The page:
Simulation games have been dominating the hours of both casual and hardcore gamers for generations. It’s the reason you see dozens of Sims expansion packs, yearly iterations of farming/construction/train games and why gamers are chomping at the bit for a new Animal Crossing. We make a deeper connection to our creations and the bonds we form in these games. Perhaps we see the main character as more of an extension of our own selves? This brings me to Farm Together, a game heavy on socialization and light on simulation. Fun farming that’s streamlined, easy to understand and hard to put down. It combines many of the best qualities of Harvest Moon, Animal Crossing and social games to create what likely will become your next obsession.
Farm Together has a simple concept that slowly builds momentum until completely snowballing (in a good way). Players start out with a little bit of cash, some basic tools and their own small farm plot. Every 17 minutes the seasons will change, this is a unique element because certain items can only be planted and harvested in certain seasons. Regardless of it being a crop, tree, flower or livestock, everything takes real time to grow. Watering plants and flowers will speed up the growth timer, which is incredibly helpful for crops that take days to grow normally. This is one of the main core gameplay elements of Farm Together: plow land, plant crops, water them and harvest when they’re done. Harvesting earns money, XP and often other types of currency. As you progress, you will unlock the tractor which lets you perform actions in 9 squares at once. The tractor requires gas, so naturally you will need to build gas pumps, which take time to refill with fuel. Once you get the tractor you will wonder how you ever lived without it.
Experience points play a large role in Farm Together in three different aspects. Your farm earns experience and levels up as you perform all your tasks. As your farm levels up, your catalog of available crops, plants, buildings, decorations and more become available. Your main character has his/her own level that increases whether you are working on your own farm or a friend’s (more on that later). Lastly, every single fruit, vegetable, flower, livestock and more has its own experience level which increases their output. It isn’t just money that is used to buy items, there are other forms of currency: diamonds, ribbons and tickets To best explain it, they are used to purchase higher value items and ribbons specifically take longer to earn. Buildings are related to crops in a variety of ways, but typically means more currency for you. You earn money for harvesting fruit, but build enough fruit stands and fruit processors and you can rack up diamonds as well. Same goes for vegetables, fish, flowers, eggs and more.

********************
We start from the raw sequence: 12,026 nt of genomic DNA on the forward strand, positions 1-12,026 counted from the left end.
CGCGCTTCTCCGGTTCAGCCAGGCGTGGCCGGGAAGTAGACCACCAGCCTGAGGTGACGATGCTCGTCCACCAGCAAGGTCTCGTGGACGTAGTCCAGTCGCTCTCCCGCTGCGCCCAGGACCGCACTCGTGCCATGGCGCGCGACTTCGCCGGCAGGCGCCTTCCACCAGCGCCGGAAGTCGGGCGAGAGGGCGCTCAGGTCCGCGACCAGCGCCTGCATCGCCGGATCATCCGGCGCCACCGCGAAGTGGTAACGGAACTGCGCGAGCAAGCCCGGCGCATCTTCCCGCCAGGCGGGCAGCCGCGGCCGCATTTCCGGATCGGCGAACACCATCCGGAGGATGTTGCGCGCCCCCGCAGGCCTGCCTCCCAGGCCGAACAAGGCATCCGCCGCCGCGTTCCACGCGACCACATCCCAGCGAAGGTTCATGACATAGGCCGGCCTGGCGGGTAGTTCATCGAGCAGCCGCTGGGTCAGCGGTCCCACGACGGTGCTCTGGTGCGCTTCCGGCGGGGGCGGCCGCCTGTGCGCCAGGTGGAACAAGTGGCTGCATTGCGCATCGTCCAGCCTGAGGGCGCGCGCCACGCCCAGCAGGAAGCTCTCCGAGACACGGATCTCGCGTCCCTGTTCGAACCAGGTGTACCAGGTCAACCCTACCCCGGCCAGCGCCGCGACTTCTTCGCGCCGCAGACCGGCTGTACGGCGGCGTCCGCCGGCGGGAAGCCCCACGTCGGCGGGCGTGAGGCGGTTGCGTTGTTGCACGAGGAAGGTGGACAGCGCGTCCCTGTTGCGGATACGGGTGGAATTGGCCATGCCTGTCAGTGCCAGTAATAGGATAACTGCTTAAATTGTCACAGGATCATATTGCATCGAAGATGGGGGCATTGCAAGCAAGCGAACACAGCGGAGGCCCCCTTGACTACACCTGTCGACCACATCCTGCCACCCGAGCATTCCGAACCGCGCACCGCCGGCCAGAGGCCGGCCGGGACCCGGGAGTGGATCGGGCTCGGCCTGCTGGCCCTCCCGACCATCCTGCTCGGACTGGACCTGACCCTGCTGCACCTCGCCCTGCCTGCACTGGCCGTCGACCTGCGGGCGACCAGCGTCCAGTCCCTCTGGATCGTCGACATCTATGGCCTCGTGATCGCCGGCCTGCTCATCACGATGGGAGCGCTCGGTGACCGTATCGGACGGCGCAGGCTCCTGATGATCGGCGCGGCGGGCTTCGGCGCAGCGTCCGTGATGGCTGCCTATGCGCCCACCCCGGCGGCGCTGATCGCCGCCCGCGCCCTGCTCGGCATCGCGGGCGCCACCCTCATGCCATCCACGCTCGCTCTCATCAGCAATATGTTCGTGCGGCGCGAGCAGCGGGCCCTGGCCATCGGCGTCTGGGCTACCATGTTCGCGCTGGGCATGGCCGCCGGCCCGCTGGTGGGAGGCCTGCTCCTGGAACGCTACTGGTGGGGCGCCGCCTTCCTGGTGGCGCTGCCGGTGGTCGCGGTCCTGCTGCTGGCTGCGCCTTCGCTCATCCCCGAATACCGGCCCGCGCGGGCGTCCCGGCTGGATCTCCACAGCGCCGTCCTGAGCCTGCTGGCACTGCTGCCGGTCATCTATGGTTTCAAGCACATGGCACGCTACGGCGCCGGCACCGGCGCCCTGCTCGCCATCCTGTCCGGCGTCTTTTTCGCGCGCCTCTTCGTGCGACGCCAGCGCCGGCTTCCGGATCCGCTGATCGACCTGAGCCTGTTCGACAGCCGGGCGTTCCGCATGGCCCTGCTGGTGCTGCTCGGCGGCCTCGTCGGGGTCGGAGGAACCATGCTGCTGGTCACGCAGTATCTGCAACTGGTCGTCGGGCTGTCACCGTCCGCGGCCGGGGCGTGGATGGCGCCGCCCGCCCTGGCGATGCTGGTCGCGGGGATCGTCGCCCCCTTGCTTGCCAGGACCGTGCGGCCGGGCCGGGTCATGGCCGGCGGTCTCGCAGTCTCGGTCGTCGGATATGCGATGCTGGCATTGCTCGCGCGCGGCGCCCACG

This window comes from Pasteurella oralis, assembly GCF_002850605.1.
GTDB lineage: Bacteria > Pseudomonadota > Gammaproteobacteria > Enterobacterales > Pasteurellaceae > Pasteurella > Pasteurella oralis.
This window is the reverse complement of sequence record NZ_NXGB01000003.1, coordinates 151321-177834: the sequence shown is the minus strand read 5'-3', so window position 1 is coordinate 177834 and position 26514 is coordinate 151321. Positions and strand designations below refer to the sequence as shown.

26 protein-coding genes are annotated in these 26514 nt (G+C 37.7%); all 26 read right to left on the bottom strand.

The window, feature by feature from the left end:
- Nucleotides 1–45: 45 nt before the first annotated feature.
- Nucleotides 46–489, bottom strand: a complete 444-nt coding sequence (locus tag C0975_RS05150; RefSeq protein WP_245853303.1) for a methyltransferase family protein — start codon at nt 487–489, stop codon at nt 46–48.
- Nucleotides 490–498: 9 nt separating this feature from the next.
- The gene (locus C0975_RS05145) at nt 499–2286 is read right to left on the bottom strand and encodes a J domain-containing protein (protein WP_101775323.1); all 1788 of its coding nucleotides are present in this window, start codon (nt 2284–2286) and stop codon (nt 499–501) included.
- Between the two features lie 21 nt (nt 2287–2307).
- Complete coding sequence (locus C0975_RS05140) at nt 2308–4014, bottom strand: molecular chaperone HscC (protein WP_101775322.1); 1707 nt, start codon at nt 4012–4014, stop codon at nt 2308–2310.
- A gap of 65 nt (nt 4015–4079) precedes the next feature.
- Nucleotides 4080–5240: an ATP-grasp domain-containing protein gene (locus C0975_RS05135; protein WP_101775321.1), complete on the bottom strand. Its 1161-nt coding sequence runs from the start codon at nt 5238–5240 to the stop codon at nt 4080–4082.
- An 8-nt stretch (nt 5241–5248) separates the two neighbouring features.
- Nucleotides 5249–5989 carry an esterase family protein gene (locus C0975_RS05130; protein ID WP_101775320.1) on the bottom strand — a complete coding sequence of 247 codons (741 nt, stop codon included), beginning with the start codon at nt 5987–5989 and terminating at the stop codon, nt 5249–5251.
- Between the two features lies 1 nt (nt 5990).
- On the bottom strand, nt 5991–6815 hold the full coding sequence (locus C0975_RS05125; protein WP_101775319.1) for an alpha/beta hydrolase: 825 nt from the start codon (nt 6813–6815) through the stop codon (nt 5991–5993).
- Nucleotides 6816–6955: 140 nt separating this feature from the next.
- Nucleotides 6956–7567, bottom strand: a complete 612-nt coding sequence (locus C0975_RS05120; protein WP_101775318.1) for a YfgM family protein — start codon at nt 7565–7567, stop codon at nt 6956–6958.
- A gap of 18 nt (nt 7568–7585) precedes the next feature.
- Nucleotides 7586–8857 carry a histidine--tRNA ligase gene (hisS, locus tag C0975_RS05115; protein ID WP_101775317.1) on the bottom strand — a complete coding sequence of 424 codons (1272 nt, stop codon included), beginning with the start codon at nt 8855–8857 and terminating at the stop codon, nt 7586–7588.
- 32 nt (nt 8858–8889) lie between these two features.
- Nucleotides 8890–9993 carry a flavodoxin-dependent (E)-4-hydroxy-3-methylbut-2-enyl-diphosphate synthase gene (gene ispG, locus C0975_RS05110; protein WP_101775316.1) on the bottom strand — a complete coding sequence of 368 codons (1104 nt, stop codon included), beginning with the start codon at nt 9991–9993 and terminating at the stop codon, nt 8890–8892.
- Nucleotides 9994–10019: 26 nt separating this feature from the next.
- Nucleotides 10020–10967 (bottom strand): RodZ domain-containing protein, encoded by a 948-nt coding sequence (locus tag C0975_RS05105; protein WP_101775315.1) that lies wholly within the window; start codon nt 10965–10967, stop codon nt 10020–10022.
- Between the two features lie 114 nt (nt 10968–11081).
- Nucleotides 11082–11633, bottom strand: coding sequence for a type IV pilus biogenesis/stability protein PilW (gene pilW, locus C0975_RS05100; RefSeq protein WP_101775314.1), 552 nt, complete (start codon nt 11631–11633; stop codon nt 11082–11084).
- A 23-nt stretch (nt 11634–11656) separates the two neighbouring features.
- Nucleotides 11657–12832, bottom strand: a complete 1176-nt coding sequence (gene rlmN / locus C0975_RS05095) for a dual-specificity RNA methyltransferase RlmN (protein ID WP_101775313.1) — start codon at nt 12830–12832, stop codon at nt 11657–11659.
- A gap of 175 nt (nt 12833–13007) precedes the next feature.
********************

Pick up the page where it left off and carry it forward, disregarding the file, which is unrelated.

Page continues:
Things get as busy as they sound, which is where the cooperative element of Farm Together really shines. Planting, watering, harvesting, fishing and everything else will keep you busy for hours and literally never ends. Thankfully, you can set your farms online options to allow guests to enter and help any way you see fit. They can be limited to just harvesting and watering for you or be given more liberties to help with quests or even build for themselves (using your resources). You yourself can also join other farms online to help others, doing so fills a meter giving you double XP for a limited time when you return to your farm. It’s important to note that your player XP level increases while on another farm, but all your work contributes to the hosts farm and crop levels. Later on in the game, you can unlock computer controller farm hands who will harvest areas for you. This is very useful in freeing yourself up for other tasks, just know that workers need to be paid in tickets!
What starts off small quickly expands through unlocking new areas of the map. New areas means more room for….anything you want! I mentioned quests earlier, these are very simple and reward you with experience for harvesting a set number of items. A quest can be as simple as plucking 20 apples and 20 carrots. They’re great for keeping the player on task and giving some sense of purpose to a game with incredible freedom.
I commend the developer Milkstone for the way achievements are handled in Farm Together. Nearly all of the more challenging achievements can be earned in collaboration with others. If you are on a farm that unlocks the final area or reaches a leveling achievement, you earn that achievement. If your farm host is willing, you can also have access to their catalog to build/place items you might not have unlocked on your own farm. It just feels so inclusive and I honestly spent more time helping friends on their own farm than focusing on my own.
More so than any other game I can recall, the buzz around Farm Together has spread organically. Gamers give it a try, rave about it online and get their friends to buy it. Farm Together has potential for endless replay value. Even if playing solo, there is easily 100+ hours of content to experience everything. Since launch there have also been updates adding more items and fixes, which is always a good sign for longevity. Hands down, Farm Together is the most immersive, enjoyable and accessible farming game that I’ve ever played. Everyone I know loves this game, I cannot recommend it enough.